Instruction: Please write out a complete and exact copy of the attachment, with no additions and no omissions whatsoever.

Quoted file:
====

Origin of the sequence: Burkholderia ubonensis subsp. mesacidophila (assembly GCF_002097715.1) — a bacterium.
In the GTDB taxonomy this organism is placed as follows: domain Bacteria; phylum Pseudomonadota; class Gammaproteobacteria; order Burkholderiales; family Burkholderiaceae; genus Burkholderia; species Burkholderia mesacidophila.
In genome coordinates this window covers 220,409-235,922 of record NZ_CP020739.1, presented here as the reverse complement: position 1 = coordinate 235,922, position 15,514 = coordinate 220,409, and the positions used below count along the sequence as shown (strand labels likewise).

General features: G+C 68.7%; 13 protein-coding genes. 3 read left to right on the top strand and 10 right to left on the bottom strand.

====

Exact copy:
Origin of the sequence: Burkholderia ubonensis subsp. mesacidophila (assembly GCF_002097715.1) — a bacterium.
In the GTDB taxonomy this organism is placed as follows: domain Bacteria; phylum Pseudomonadota; class Gammaproteobacteria; order Burkholderiales; family Burkholderiaceae; genus Burkholderia; species Burkholderia mesacidophila.
In genome coordinates this window covers 220,409-235,922 of record NZ_CP020739.1, presented here as the reverse complement: position 1 = coordinate 235,922, position 15,514 = coordinate 220,409, and the positions used below count along the sequence as shown (strand labels likewise).

General features: G+C 68.7%; 13 protein-coding genes. 3 read left to right on the top strand and 10 right to left on the bottom strand.